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MPs play the race card

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A debate in Parliament on Tuesday on racial tensions gripping university campuses was marked by acrimony and accusations of racism between political parties.

Two EFF MPs were asked to leave the chamber even before the debate got under way after one of them, Phillip Mhlongo, called the DA “these racists” and, after he was asked to withdraw, “these rats”.

His fellow EFF MP, Hlengiwe Hlophe, was also asked to leave after she objected to the versions of “two white men” as to what had happened being preferred by Deputy Speaker Lechesa Tsenoli to that of Mhlongo.

FF+ leader Pieter Mulder, who called for the debate, said racial tensions on university campuses this year, unlike the #FeesMustFall campaign of last year, was the work of a small number of activists who were not supported by the majority.

It was an “artificial attempt of certain political powers and the EFF to create a revolutionary climate”, Mulder said.

DA spokeswoman on higher education Belinda Bozzoli pinned the blame for the turmoil on financial neglect of universities by the ANC government, saying while student numbers had more than doubled in 20 years, subsidies for universities had declined from R20 000 a year to R15 000 per student a year.

“So the unstoppable force of increasing numbers of poor students has met the immovable object of the costs of running proper universities,” Bozzoli said.

The UDM’s Nqabayomzi Kwankwa spoke about the role of language in preserving a sense of identity and argued that the tensions were an expression of people believing they had to defend their identity.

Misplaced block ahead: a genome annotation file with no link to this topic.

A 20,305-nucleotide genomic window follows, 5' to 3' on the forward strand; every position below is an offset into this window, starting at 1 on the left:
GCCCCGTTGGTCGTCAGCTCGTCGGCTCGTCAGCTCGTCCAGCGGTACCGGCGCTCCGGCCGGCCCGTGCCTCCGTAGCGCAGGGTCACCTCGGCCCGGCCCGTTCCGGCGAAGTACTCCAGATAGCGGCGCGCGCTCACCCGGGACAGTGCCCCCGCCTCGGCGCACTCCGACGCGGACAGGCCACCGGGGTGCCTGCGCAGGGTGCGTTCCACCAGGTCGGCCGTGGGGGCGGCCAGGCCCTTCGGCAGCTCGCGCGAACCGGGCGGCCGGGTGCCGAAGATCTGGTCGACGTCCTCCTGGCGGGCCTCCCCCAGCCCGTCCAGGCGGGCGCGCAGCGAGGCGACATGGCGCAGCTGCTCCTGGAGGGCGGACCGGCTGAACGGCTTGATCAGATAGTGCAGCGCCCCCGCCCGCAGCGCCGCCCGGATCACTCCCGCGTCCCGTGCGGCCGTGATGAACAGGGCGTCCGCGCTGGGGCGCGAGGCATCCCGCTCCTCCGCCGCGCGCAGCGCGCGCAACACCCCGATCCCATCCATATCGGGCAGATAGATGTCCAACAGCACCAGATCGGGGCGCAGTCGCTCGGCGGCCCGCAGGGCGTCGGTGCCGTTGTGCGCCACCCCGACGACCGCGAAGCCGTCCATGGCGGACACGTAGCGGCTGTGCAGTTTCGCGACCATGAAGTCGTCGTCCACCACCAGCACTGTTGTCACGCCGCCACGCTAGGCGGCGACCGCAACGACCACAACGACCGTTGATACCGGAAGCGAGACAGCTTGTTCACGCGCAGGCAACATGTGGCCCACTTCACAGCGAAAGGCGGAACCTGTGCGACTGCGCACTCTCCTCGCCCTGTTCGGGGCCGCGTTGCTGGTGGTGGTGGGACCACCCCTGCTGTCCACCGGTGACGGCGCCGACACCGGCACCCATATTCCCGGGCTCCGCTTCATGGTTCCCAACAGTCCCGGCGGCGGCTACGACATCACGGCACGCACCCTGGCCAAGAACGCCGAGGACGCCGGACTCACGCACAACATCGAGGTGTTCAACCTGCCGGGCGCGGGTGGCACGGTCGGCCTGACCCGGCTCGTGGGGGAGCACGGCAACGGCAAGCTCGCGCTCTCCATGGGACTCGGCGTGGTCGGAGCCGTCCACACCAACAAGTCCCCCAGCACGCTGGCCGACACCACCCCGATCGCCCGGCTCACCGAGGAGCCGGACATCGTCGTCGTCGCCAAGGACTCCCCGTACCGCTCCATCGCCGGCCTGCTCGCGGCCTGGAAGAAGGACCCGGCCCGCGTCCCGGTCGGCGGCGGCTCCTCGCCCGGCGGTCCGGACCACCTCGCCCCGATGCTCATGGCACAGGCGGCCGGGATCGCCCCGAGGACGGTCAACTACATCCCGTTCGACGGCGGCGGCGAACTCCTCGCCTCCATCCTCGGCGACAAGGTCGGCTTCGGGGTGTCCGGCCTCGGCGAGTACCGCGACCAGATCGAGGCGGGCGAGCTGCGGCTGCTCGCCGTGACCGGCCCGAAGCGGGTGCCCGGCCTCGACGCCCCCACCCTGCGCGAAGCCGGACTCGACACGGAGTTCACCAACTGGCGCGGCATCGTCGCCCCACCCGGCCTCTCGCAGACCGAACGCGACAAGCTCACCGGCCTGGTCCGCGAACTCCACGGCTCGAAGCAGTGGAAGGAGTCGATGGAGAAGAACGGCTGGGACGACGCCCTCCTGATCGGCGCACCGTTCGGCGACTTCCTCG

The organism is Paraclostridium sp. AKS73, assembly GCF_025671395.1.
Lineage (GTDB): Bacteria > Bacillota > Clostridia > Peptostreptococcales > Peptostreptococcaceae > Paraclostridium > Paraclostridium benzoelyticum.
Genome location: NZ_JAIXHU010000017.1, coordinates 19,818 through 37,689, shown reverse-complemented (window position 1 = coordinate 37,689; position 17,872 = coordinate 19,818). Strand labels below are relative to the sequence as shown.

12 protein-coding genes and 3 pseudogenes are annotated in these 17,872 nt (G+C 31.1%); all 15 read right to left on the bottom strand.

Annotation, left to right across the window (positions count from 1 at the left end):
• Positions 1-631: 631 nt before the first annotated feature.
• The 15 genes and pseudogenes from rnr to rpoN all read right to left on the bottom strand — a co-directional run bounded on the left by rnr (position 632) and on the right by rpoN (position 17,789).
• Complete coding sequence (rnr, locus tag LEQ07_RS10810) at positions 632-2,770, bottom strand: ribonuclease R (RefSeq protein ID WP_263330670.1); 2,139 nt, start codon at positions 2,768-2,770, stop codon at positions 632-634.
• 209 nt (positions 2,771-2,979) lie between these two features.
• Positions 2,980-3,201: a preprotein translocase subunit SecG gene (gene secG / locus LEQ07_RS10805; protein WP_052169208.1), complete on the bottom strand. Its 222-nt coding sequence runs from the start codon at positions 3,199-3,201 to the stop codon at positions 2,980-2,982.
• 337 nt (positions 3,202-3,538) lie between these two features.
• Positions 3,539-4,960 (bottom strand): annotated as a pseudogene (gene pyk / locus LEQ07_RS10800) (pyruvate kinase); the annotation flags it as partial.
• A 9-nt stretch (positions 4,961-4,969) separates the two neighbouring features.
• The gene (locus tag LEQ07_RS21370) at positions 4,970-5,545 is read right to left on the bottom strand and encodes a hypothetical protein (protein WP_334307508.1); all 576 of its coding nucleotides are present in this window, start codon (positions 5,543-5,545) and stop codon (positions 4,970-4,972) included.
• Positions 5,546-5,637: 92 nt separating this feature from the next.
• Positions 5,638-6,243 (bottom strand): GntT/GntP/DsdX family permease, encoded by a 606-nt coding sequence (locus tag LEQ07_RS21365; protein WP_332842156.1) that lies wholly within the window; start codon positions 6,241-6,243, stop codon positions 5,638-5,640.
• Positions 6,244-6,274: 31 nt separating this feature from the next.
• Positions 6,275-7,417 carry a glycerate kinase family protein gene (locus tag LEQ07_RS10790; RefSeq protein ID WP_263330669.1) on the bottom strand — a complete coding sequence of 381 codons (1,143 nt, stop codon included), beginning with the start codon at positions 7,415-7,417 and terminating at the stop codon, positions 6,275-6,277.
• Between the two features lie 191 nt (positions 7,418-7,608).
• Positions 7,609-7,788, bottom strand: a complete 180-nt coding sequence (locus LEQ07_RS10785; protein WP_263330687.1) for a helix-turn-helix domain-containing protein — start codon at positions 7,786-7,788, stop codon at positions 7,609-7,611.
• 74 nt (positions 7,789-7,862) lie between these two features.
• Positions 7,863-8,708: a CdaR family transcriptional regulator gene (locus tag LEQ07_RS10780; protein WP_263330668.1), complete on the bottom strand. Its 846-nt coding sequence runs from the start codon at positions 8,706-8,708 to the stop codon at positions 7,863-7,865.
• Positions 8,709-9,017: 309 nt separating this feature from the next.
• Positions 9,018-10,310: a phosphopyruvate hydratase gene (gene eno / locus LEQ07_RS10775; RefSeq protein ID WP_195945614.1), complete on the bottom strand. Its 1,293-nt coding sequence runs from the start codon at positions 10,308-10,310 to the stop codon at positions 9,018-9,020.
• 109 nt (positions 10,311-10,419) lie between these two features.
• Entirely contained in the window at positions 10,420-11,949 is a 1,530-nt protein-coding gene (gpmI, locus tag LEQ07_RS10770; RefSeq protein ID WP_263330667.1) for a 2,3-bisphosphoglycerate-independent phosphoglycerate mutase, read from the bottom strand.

Referring to the slogan #AfrikaansMustFall, he said Afrikaans speakers had a right to be taught in their language, as was the case for speakers of indigenous languages, but Afrikaans could not be imposed.

Racial strife should “rouse us from our Rainbow Nation slumber”, Kwankwa said.

The IFP’s Mkhuleko Hlengwa said the situation was being aggravated by “inflammatory rhetoric” of political leaders but finger pointing would not solve the problem.

Cope’s Willie Madisha said students could not be intellectual and racist at the same time. “They are mutually exclusive.”

Arts and Culture Minister Nathi Mthethwa said while the country needed to reconcile, it needed to agree what it had to reconcile on. “South Africa was conquered by force and up to 1994, it was ruled by force.”.

This history had “thrust upon us its dastardly alter ego, the remnants of a racist ideology that seeks to perpetuate itself with its horrors, vested privileges, embedded interests, in a country fraught with the effects of the economic, social and cultural divisions imposed by centuries of colonialism, segregation and apartheid”.

However, he said the recent upsurge in racial tensions had been used by “opportunists on all sides” to “jostle for the centre-stage”.

[Source: Political Bureau]
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